Toggling led with button switch problem

In my arduino project I have to toggle my LED (or something other) with pressing the button switch. So if I press the button once, the LED turns on, and if I press the button again, the LED turns off. My code is working in another programming language, "Java", but it isn't working in the arduino programming software. Here is my code:

boolean ledon = false;

void setup(){ Serial.begin(9600); pinMode(33, INPUT); //Defining the button input pinMode(12, OUTPUT); //Defining the LED output } void loop(){ delay(200); //The delay that I need to press and release the button

//Toggles the "LED-boolean" if(digitalRead(33) == 1){ if(ledon == false){ ledon = true; } else if(ledon == true){ ledon = false; } }

//Turns on or off the LED if(ledon == true){ digitalWrite(12, HIGH); // } if(ledon == false){ digitalWrite(12, LOW); }

}

I'm sorry if my English isn't good. I'm dutch :D

Since you release the button during the delay, it will never be read as pressed.

Have a look at this example, where you keep track of the button’s state.

const byte led = 12;
const byte btn = 33;
int btnState;

void setup(){
    pinMode(led, OUTPUT);
}//setup()

void loop(){
  if((btnState=(btnState<<1)|(digitalRead(btn)&3))==1) digitalWrite(led, !digitalRead(led));
}//loop()

Thanks for the reply, but my problem is not with the delay, but a part of the code isn’t running or not running correctly. Here is my new code without the delay. The part between the hashtags isn’t running. I tried to print something in the serial window, but it didn’t do it. Here is my code:

int buttonState = 0;
int lastButtonState = 0;

int LEDstate = 0;

void setup(){
Serial.begin(9600);

pinMode(12, OUTPUT);
pinMode(33, INPUT);

}
void loop(){

if(digitalRead(33) == 1){
while(digitalRead(33) == 1){

}
if(LEDstate == 0){

Serial.println(“NO”);
LEDstate = 1;
}

else if(LEDstate == 1){
LEDstate = 0;
Serial.println(“Turn LED off”); //This part is not running, there is nothing printed in the Serial.
}

}

Serial.println(LEDstate);

if(LEDstate == 1){
digitalWrite(12, HIGH);
}
else{
digitalWrite(12, LOW);
}

}

Here is modified code and the part in question works. It is "forced" to start with iRead true, so you may play with it to start with false. Sorry, got to run.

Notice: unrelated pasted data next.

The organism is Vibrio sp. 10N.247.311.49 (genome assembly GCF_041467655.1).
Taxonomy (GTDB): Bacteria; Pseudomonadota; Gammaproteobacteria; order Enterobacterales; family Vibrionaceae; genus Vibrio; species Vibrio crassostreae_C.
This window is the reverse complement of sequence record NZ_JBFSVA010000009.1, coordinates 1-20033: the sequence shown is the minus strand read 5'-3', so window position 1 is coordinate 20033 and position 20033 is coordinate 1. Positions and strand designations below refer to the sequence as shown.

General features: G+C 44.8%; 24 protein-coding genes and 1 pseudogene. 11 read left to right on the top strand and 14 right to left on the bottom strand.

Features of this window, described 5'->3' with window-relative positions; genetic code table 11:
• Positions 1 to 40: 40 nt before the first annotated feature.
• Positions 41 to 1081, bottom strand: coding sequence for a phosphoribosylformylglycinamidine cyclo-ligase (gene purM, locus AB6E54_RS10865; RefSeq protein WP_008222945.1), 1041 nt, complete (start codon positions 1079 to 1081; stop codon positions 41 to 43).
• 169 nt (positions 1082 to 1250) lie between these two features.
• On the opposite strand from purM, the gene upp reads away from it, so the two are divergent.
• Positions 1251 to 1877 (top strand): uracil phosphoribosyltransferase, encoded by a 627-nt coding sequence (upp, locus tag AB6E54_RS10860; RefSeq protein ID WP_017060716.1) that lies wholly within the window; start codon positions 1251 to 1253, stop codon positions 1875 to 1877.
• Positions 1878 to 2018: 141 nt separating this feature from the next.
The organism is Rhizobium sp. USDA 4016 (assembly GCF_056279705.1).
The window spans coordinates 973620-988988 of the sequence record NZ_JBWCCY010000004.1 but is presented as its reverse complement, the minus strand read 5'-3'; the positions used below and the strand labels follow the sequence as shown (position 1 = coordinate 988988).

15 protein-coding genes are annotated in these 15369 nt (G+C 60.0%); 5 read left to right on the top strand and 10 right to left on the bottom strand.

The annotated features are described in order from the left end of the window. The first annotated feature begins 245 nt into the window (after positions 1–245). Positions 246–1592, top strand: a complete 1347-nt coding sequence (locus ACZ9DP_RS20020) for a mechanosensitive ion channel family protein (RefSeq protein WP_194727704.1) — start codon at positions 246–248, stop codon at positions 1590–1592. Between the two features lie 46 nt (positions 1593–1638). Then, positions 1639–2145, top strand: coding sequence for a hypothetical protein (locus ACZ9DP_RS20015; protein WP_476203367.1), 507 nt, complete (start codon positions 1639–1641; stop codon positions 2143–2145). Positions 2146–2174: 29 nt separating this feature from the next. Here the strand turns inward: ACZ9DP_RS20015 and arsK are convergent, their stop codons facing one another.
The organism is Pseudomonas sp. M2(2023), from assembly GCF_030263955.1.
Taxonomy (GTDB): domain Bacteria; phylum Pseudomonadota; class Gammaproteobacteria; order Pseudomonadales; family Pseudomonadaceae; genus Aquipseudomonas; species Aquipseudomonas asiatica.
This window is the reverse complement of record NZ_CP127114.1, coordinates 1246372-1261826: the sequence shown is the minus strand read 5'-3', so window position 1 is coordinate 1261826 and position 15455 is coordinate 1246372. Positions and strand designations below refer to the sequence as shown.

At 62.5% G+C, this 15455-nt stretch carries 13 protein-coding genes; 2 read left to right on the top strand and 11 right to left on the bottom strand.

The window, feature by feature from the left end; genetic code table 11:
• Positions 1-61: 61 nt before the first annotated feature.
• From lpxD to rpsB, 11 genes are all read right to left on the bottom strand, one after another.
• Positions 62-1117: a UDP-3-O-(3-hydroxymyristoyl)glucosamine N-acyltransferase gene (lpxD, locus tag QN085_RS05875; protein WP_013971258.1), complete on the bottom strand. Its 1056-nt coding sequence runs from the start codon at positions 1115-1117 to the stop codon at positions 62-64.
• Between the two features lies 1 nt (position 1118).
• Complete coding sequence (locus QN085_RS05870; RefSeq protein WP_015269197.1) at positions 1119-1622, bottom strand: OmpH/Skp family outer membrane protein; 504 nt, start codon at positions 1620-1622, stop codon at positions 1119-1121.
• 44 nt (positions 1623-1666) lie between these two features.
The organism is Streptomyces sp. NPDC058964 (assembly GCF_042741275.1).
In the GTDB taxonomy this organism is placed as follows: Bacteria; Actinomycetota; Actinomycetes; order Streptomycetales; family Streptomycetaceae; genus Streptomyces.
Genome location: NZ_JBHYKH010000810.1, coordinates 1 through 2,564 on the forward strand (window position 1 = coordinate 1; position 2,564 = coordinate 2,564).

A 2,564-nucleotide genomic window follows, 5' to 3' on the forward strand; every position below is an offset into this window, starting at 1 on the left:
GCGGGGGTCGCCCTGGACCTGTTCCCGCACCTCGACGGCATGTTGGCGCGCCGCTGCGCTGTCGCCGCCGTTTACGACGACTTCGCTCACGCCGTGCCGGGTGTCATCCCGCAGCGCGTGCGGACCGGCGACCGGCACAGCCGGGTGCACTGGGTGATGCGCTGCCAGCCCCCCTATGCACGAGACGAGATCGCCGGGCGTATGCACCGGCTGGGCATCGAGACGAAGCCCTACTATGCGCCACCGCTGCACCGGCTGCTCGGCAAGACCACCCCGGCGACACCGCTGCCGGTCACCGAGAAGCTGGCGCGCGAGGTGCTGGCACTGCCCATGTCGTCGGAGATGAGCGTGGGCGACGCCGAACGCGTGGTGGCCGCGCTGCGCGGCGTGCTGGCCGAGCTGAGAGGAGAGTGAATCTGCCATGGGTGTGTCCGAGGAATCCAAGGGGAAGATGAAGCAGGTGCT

int buttonState = 0; int lastButtonState = 0;

int LEDstate = 0;

void setup() { Serial.begin(115200);

pinMode(12, OUTPUT); pinMode(33, INPUT);

} void loop() { int iRead = 1; if (iRead) { while (iRead) { Serial.println("iRead = 1 "); Serial.println("while iRead = 1 "); delay(3000); iRead = 0; // change after time delay } Serial.println("iRead = 0 ");

if (LEDstate == 0) { Serial.println("Set LED on"); LEDstate = 1; }

else // if (LEDstate == 1) no need to check - it gets here if LEDstate = 1 anyway { LEDstate = 0; Serial.println("Turn LED off"); //This part is not running, there is nothing printed in the Serial. } } Serial.print(" LEDState "); Serial.println(LEDstate);

if (LEDstate == 1) { digitalWrite(12, HIGH); } else { digitalWrite(12, LOW); }

}

Thanks for the reply, I tested it, but it didn't work. I think I found it by trying to use the analog inputs instead of using the digital in/outputs. When I use digitalRead() and digitalWrite() in 1 sketch, my arduino will still think the digital input is HIGH. So there is something wrong with my arduino I think. But if it isn't, it's that I can't use digitalRead() and digitalWrite() in 1 sketch.

Thanks,

_Sander_1

Does this work for you?

byte buttonPin = 6; // I am using an UNO, my button is a jumper.
                    // change the pin to suit yourself
byte ledPin = 13; // I am using the onboard led.

void setup( void )
{
  pinMode( buttonPin, INPUT_PULLUP ); // using internal resistor
  pinMode( ledPin, OUTPUT );
}

void loop( void )
{
  digitalWrite( ledPin, !digitalRead( buttonPin ));  
}

If you want to press a switch once to have event 1 occur, and press it again to have event 2 occur, you need to count presses, and base actions on count, not switch state.

You need to recognize when a switch BECOMES pressed, not IS pressed. You are not doing that. The State Change Detection example shows how.

You may (or may not) need to debounce the switch.

Or another way to put it, a toggling state machine must have 4 states

toggling state machine.png